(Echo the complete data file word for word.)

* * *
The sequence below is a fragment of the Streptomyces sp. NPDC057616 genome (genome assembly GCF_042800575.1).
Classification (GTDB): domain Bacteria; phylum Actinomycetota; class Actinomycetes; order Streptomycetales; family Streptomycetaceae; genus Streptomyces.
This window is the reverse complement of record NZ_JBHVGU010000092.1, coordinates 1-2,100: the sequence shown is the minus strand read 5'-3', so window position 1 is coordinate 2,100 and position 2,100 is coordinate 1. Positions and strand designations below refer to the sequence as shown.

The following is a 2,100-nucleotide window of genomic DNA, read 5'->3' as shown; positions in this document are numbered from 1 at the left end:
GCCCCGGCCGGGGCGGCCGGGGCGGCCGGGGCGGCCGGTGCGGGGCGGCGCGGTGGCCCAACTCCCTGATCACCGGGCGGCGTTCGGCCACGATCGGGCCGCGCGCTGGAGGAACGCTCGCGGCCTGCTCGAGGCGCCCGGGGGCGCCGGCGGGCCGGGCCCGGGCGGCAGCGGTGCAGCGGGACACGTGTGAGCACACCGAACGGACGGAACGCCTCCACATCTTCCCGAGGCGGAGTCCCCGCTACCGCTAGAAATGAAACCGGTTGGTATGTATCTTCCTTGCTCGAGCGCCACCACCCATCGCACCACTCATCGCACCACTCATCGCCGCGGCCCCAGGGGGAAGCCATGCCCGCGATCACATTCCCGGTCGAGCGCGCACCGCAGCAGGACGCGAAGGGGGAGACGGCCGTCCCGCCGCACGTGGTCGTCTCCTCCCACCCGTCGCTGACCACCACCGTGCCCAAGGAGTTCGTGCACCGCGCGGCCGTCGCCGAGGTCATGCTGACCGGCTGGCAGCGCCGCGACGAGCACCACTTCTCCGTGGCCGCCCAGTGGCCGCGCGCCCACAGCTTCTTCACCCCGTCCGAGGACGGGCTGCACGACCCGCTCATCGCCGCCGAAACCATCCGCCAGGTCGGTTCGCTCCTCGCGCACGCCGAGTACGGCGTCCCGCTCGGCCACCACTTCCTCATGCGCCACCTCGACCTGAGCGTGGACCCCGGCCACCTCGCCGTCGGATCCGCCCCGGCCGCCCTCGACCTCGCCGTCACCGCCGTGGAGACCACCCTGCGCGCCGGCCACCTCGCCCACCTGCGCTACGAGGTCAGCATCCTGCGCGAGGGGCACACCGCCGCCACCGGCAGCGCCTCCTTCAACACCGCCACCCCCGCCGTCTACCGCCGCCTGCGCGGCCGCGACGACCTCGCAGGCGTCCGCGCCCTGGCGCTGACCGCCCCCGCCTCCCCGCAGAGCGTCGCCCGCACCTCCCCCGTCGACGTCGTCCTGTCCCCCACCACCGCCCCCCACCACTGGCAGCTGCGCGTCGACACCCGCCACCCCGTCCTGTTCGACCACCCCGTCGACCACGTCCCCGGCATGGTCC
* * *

The sequence below is a fragment of the Streptomyces sp. NPDC057616 genome (genome assembly GCF_042800575.1).
Classification (GTDB): domain Bacteria; phylum Actinomycetota; class Actinomycetes; order Streptomycetales; family Streptomycetaceae; genus Streptomyces.
This window is the reverse complement of record NZ_JBHVGU010000092.1, coordinates 1-2,100: the sequence shown is the minus strand read 5'-3', so window position 1 is coordinate 2,100 and position 2,100 is coordinate 1. Positions and strand designations below refer to the sequence as shown.

The following is a 2,100-nucleotide window of genomic DNA, read 5'->3' as shown; positions in this document are numbered from 1 at the left end:
GCCCCGGCCGGGGCGGCCGGGGCGGCCGGGGCGGCCGGTGCGGGGCGGCGCGGTGGCCCAACTCCCTGATCACCGGGCGGCGTTCGGCCACGATCGGGCCGCGCGCTGGAGGAACGCTCGCGGCCTGCTCGAGGCGCCCGGGGGCGCCGGCGGGCCGGGCCCGGGCGGCAGCGGTGCAGCGGGACACGTGTGAGCACACCGAACGGACGGAACGCCTCCACATCTTCCCGAGGCGGAGTCCCCGCTACCGCTAGAAATGAAACCGGTTGGTATGTATCTTCCTTGCTCGAGCGCCACCACCCATCGCACCACTCATCGCACCACTCATCGCCGCGGCCCCAGGGGGAAGCCATGCCCGCGATCACATTCCCGGTCGAGCGCGCACCGCAGCAGGACGCGAAGGGGGAGACGGCCGTCCCGCCGCACGTGGTCGTCTCCTCCCACCCGTCGCTGACCACCACCGTGCCCAAGGAGTTCGTGCACCGCGCGGCCGTCGCCGAGGTCATGCTGACCGGCTGGCAGCGCCGCGACGAGCACCACTTCTCCGTGGCCGCCCAGTGGCCGCGCGCCCACAGCTTCTTCACCCCGTCCGAGGACGGGCTGCACGACCCGCTCATCGCCGCCGAAACCATCCGCCAGGTCGGTTCGCTCCTCGCGCACGCCGAGTACGGCGTCCCGCTCGGCCACCACTTCCTCATGCGCCACCTCGACCTGAGCGTGGACCCCGGCCACCTCGCCGTCGGATCCGCCCCGGCCGCCCTCGACCTCGCCGTCACCGCCGTGGAGACCACCCTGCGCGCCGGCCACCTCGCCCACCTGCGCTACGAGGTCAGCATCCTGCGCGAGGGGCACACCGCCGCCACCGGCAGCGCCTCCTTCAACACCGCCACCCCCGCCGTCTACCGCCGCCTGCGCGGCCGCGACGACCTCGCAGGCGTCCGCGCCCTGGCGCTGACCGCCCCCGCCTCCCCGCAGAGCGTCGCCCGCACCTCCCCCGTCGACGTCGTCCTGTCCCCCACCACCGCCCCCCACCACTGGCAGCTGCGCGTCGACACCCGCCACCCCGTCCTGTTCGACCACCCCGTCGACCACGTCCCCGGCATGGTCC